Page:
National product real growth rate: -9.9% (1993 est.)

National product per capita: $2,040 (1993 est.)

Inflation rate (consumer prices): 14% per month average (first 9 months, 1993)

Unemployment rate: 6.5% of officially registered unemployed but large numbers of underemployed (1993 est.)

revenues $NA
expenditures $NA, including capital expenditures of $NA

Exports: $31 million to countries outside the FSU (f.o.b., 1993)
commodities machinery and transport equipment, light industrial products, processed food items, alcoholic products (1991)
partners NA

Imports: $87 million from countries outside the FSU (c.i.f., 1993)
commodities grain, other foods, fuel, other energy (1991)
partners Russia, US, EC

External debt: $NA

Industrial production: growth rate -11% (1993 est.)

capacity 2,875,000 kW
production 9 billion kWh
consumption per capita 2,585 kWh (1992)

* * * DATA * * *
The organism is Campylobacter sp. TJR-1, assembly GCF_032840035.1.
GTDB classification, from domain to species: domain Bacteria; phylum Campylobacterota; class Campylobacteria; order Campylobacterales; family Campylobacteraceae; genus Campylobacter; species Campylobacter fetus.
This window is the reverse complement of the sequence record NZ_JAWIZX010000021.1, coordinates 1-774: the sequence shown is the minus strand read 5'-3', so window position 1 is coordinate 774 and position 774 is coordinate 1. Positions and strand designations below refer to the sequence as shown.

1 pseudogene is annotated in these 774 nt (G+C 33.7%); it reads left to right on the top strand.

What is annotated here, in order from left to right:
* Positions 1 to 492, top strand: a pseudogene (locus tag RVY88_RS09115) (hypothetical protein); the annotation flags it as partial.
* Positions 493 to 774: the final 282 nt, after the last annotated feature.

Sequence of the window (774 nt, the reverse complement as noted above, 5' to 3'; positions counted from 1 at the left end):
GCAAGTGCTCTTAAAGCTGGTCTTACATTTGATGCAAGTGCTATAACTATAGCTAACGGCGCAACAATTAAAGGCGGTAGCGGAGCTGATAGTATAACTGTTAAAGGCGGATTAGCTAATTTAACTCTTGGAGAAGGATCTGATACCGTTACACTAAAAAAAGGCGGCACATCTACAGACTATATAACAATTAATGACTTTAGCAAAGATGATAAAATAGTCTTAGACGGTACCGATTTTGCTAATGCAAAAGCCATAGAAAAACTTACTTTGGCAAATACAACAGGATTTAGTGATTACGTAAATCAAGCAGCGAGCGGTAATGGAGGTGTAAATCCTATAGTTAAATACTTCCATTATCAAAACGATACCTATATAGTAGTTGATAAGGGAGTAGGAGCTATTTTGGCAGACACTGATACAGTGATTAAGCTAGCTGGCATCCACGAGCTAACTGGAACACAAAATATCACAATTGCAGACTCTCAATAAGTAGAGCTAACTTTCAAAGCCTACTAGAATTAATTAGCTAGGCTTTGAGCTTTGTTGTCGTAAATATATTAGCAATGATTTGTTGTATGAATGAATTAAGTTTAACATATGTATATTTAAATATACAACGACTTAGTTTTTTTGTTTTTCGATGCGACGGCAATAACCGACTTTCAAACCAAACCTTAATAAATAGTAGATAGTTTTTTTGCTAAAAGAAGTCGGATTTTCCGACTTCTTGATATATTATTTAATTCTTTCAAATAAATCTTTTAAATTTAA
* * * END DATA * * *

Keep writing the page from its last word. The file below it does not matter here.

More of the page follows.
Industries: traditionally diverse, including (as a percent of output of former USSR) metalcutting machine tools (5.5%), forging-pressing machines (1.9%), electric motors (9%), tires (1.5%), knitted wear (4.4%), hosiery (3.0%), shoes (2.2%), silk fabric (0.8%), washing machines (2.0%), chemicals, trucks, watches, instruments, and microelectronics (1990); currently, much of industry is shut down

Agriculture: accounts for about 45% of GDP; only 17% of land area is arable; employs 20%-30% of labor force as residents increasingly turn to subsistence agriculture; fruits (especially grapes) and vegetable farming, minor livestock sector; vineyards near Yerevan are famous for brandy and other liqueurs

Economic aid: